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Integrating New Hires into Your Corporate Culture – Welcoming an Immigrant

Jeff Myhre

Jeff Myhre

corporate cultureMoving to a new company and corporate culture is difficult. Can you imagine moving to a new country and a new company?

Immigration is one of THE issues in the political world almost everywhere you go. The stress of the immigrant adapting to a new culture is rivaled often by the stress on the existing culture in assimilating the newcomers. When it comes to integrating new hires into your corporate culture, the issues are almost identical. The new hire has a lot to learn (and unlearn) while the organization needs to help that learning occur, and it may be changed as the newcomers make their mark. To make the process easier, I have a few suggestions.

A Welcoming Corporate Culture

First, create a welcoming environment. It’s almost impossible to integrate into a corporate culture if the new hire gets the feeling he or she isn’t wanted despite what the offer letter says. That means that before you bring in the new kid on the block, the people who are already there need to understand what’s going on. Is the new guy here to take my job? Or is the new woman going to make my life easier? A welcoming environment rests of the old-timers being comfortable.

Second, successful adaptation to corporate culture is easier if you have a guide. If another member of the team is responsible for helping the integration move ahead, it is more likely to get done. If appropriate, you can even make this a mentor-student relationship that will have benefits long after the newcomer has adapted.

Third, assume nothing. Location of restrooms, use of the phone system, and operation of the copy machine are all second nature to people who have worked in your company for a while. Newcomers may not, and because some of these are incredibly simple, they may be too embarrassed to ask. Show them. I myself had no idea how to call my supervisor on the intercom at no fewer than three different jobs I had – and no one showed me. The second-week embarrassment could have been avoided had someone explained it, or if I had felt comfortable asking – I should have asked anyway, but didn’ onboarding and training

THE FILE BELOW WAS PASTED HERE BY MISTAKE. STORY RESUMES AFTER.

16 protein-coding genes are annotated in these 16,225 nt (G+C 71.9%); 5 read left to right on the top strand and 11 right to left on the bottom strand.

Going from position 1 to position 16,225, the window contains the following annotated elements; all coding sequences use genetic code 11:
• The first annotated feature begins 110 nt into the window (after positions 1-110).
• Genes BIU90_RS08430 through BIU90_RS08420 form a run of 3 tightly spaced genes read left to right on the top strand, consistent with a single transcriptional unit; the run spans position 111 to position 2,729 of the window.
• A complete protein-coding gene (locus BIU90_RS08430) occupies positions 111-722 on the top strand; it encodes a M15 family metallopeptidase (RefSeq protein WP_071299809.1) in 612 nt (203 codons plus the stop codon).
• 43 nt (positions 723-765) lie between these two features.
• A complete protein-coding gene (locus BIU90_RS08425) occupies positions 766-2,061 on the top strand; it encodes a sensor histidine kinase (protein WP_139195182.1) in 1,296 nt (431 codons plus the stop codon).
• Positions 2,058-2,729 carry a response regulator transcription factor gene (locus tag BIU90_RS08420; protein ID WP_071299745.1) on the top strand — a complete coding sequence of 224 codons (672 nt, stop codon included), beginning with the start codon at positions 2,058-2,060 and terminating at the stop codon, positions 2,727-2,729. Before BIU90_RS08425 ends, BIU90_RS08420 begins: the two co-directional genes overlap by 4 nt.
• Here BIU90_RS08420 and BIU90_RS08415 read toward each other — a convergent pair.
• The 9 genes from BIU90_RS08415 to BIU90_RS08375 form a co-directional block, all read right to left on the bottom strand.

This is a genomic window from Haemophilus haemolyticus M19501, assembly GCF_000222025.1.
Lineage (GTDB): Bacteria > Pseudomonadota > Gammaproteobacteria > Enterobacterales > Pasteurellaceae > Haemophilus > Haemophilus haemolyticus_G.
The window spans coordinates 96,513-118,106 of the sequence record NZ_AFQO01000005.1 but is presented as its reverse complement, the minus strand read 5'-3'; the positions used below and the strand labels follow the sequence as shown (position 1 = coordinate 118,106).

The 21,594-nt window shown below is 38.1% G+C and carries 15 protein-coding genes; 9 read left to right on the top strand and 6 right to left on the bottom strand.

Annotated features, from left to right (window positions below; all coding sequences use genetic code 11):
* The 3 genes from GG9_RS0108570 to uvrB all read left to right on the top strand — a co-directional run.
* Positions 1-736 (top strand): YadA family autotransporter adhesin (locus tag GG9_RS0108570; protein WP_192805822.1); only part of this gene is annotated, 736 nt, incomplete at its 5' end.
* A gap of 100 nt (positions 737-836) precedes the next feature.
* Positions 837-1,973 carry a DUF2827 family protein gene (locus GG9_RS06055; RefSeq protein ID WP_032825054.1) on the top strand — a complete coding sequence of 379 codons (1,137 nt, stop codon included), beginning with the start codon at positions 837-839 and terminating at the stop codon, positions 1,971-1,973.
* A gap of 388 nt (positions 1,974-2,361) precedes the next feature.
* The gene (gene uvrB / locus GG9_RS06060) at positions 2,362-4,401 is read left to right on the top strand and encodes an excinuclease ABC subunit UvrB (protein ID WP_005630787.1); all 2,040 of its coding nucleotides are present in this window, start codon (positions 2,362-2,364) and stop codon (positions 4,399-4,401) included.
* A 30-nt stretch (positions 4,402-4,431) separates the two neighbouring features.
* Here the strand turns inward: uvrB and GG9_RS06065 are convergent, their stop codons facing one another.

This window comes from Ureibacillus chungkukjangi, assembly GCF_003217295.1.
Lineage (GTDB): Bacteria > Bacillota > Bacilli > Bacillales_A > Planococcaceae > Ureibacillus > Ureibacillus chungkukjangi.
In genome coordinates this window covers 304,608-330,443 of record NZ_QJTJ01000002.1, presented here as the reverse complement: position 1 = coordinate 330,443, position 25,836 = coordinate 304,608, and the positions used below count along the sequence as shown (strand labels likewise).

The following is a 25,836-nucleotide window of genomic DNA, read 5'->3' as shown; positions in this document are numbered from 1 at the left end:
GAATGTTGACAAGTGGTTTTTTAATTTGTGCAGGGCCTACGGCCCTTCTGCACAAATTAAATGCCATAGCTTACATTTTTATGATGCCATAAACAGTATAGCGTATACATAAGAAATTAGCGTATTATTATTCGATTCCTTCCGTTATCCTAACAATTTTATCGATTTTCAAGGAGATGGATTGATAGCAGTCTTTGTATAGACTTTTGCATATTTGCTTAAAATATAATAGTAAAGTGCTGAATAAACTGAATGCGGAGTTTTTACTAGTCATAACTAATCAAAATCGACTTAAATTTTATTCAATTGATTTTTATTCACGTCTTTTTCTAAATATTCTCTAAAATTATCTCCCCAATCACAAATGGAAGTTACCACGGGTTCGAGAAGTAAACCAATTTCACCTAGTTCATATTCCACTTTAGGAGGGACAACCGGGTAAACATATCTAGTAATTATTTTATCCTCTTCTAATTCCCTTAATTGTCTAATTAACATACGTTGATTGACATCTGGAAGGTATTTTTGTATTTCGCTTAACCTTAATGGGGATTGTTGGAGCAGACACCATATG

Fourth – feedback, feedback, feedback. Few newcomers have the comfort level necessary to volunteer information, so you need to seek it out. This can’t be a perfunctory “everything OK?” Set aside some time to go over where the onboarding process is and probe for problems. It’s often easier to ask, “What can we do better to help you?” rather than, “so what have you learned?” A welcoming environment is not an inquisitorial one.

Fifth, corporate culture is not the same as departmental culture. Face it, legal and accounting have different cultures compared to research and sales & marketing even within the same company. In a small operation (a dozen employees or so), this is not much of a problem because of the inherent intimacy of the workplace. In a regional, national or global company, the differences can be huge. Learning departmental culture matters just as much (sometimes more) than adapting to the overall corporate zeitgeist.

Time for Accommodation

Finally, as the world economy globalizes, national cultures must be accommodated within your corporate culture. Americans, Germans, Vietnamese, Nigerian and Brazilians all work together in many companies with dozens of other cultures thrown in, but the chance for miscommunication and misunderstanding is immense. A common corporate culture can give everyone a framework for avoiding these problems. This makes successful integration of new hires all the more important.

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